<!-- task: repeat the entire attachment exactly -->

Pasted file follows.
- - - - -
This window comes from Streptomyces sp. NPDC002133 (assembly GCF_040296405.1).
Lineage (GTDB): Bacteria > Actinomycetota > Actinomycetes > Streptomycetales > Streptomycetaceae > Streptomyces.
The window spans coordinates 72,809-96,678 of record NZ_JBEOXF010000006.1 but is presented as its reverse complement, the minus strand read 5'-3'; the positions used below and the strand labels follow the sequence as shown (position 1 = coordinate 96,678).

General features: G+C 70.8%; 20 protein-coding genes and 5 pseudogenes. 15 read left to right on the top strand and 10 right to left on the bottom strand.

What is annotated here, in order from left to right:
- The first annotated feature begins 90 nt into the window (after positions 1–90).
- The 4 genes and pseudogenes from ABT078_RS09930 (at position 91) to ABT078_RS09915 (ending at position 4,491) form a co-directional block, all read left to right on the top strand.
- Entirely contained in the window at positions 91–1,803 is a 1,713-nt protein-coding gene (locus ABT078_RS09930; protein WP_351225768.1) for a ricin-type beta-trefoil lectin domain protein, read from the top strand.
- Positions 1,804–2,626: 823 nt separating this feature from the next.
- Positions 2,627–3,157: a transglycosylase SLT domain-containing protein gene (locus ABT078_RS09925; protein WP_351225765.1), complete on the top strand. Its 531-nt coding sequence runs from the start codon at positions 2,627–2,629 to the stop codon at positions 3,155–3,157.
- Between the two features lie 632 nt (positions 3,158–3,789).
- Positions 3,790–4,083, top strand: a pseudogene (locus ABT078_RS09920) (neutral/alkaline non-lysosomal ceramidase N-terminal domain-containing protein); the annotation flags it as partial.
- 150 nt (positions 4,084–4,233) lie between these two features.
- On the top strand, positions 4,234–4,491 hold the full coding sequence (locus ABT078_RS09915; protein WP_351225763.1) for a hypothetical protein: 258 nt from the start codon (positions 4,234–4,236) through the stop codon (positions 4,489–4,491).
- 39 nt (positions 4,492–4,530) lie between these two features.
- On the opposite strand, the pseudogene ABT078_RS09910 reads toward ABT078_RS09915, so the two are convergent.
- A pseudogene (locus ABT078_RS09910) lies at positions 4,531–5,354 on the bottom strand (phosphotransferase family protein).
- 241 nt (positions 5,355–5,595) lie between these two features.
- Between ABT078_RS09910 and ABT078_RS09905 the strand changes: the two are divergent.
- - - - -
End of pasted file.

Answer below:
This window comes from Streptomyces sp. NPDC002133 (assembly GCF_040296405.1).
Lineage (GTDB): Bacteria > Actinomycetota > Actinomycetes > Streptomycetales > Streptomycetaceae > Streptomyces.
The window spans coordinates 72,809-96,678 of record NZ_JBEOXF010000006.1 but is presented as its reverse complement, the minus strand read 5'-3'; the positions used below and the strand labels follow the sequence as shown (position 1 = coordinate 96,678).

General features: G+C 70.8%; 20 protein-coding genes and 5 pseudogenes. 15 read left to right on the top strand and 10 right to left on the bottom strand.

What is annotated here, in order from left to right:
- The first annotated feature begins 90 nt into the window (after positions 1–90).
- The 4 genes and pseudogenes from ABT078_RS09930 (at position 91) to ABT078_RS09915 (ending at position 4,491) form a co-directional block, all read left to right on the top strand.
- Entirely contained in the window at positions 91–1,803 is a 1,713-nt protein-coding gene (locus ABT078_RS09930; protein WP_351225768.1) for a ricin-type beta-trefoil lectin domain protein, read from the top strand.
- Positions 1,804–2,626: 823 nt separating this feature from the next.
- Positions 2,627–3,157: a transglycosylase SLT domain-containing protein gene (locus ABT078_RS09925; protein WP_351225765.1), complete on the top strand. Its 531-nt coding sequence runs from the start codon at positions 2,627–2,629 to the stop codon at positions 3,155–3,157.
- Between the two features lie 632 nt (positions 3,158–3,789).
- Positions 3,790–4,083, top strand: a pseudogene (locus ABT078_RS09920) (neutral/alkaline non-lysosomal ceramidase N-terminal domain-containing protein); the annotation flags it as partial.
- 150 nt (positions 4,084–4,233) lie between these two features.
- On the top strand, positions 4,234–4,491 hold the full coding sequence (locus ABT078_RS09915; protein WP_351225763.1) for a hypothetical protein: 258 nt from the start codon (positions 4,234–4,236) through the stop codon (positions 4,489–4,491).
- 39 nt (positions 4,492–4,530) lie between these two features.
- On the opposite strand, the pseudogene ABT078_RS09910 reads toward ABT078_RS09915, so the two are convergent.
- A pseudogene (locus ABT078_RS09910) lies at positions 4,531–5,354 on the bottom strand (phosphotransferase family protein).
- 241 nt (positions 5,355–5,595) lie between these two features.
- Between ABT078_RS09910 and ABT078_RS09905 the strand changes: the two are divergent.